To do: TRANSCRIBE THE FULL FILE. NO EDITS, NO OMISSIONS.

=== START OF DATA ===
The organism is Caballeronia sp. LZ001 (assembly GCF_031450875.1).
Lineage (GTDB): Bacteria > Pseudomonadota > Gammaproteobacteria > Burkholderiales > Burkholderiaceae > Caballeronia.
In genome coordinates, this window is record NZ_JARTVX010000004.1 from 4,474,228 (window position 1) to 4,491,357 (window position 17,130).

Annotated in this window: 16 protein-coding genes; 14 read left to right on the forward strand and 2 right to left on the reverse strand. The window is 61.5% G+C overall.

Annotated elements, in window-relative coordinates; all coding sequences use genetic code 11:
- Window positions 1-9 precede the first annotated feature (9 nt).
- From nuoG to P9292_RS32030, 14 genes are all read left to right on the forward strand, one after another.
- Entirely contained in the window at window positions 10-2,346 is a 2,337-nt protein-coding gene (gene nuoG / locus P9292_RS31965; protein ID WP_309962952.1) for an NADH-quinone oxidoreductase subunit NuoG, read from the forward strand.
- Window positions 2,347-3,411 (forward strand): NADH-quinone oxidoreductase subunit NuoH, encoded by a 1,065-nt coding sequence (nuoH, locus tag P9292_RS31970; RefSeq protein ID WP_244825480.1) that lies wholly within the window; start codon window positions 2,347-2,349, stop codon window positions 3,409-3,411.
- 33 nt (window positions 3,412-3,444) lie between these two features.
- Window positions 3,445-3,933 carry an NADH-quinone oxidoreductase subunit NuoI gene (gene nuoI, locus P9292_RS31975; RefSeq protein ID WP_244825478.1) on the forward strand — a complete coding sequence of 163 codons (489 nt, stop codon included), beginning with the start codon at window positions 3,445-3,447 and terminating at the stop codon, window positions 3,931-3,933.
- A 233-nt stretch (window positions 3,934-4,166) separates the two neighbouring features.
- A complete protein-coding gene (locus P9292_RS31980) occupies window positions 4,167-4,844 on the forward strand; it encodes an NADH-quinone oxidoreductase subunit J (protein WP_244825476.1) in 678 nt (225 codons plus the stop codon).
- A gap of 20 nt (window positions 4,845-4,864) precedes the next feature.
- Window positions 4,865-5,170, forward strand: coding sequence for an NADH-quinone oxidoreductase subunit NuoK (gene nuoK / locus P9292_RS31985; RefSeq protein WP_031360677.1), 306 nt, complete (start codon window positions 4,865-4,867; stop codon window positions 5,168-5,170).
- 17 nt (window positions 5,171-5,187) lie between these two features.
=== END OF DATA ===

The organism is Caballeronia sp. LZ001 (assembly GCF_031450875.1).
Lineage (GTDB): Bacteria > Pseudomonadota > Gammaproteobacteria > Burkholderiales > Burkholderiaceae > Caballeronia.
In genome coordinates, this window is record NZ_JARTVX010000004.1 from 4,474,228 (window position 1) to 4,491,357 (window position 17,130).

Annotated in this window: 16 protein-coding genes; 14 read left to right on the forward strand and 2 right to left on the reverse strand. The window is 61.5% G+C overall.

Annotated elements, in window-relative coordinates; all coding sequences use genetic code 11:
- Window positions 1-9 precede the first annotated feature (9 nt).
- From nuoG to P9292_RS32030, 14 genes are all read left to right on the forward strand, one after another.
- Entirely contained in the window at window positions 10-2,346 is a 2,337-nt protein-coding gene (gene nuoG / locus P9292_RS31965; protein ID WP_309962952.1) for an NADH-quinone oxidoreductase subunit NuoG, read from the forward strand.
- Window positions 2,347-3,411 (forward strand): NADH-quinone oxidoreductase subunit NuoH, encoded by a 1,065-nt coding sequence (nuoH, locus tag P9292_RS31970; RefSeq protein ID WP_244825480.1) that lies wholly within the window; start codon window positions 2,347-2,349, stop codon window positions 3,409-3,411.
- 33 nt (window positions 3,412-3,444) lie between these two features.
- Window positions 3,445-3,933 carry an NADH-quinone oxidoreductase subunit NuoI gene (gene nuoI, locus P9292_RS31975; RefSeq protein ID WP_244825478.1) on the forward strand — a complete coding sequence of 163 codons (489 nt, stop codon included), beginning with the start codon at window positions 3,445-3,447 and terminating at the stop codon, window positions 3,931-3,933.
- A 233-nt stretch (window positions 3,934-4,166) separates the two neighbouring features.
- A complete protein-coding gene (locus P9292_RS31980) occupies window positions 4,167-4,844 on the forward strand; it encodes an NADH-quinone oxidoreductase subunit J (protein WP_244825476.1) in 678 nt (225 codons plus the stop codon).
- A gap of 20 nt (window positions 4,845-4,864) precedes the next feature.
- Window positions 4,865-5,170, forward strand: coding sequence for an NADH-quinone oxidoreductase subunit NuoK (gene nuoK / locus P9292_RS31985; RefSeq protein WP_031360677.1), 306 nt, complete (start codon window positions 4,865-4,867; stop codon window positions 5,168-5,170).
- 17 nt (window positions 5,171-5,187) lie between these two features.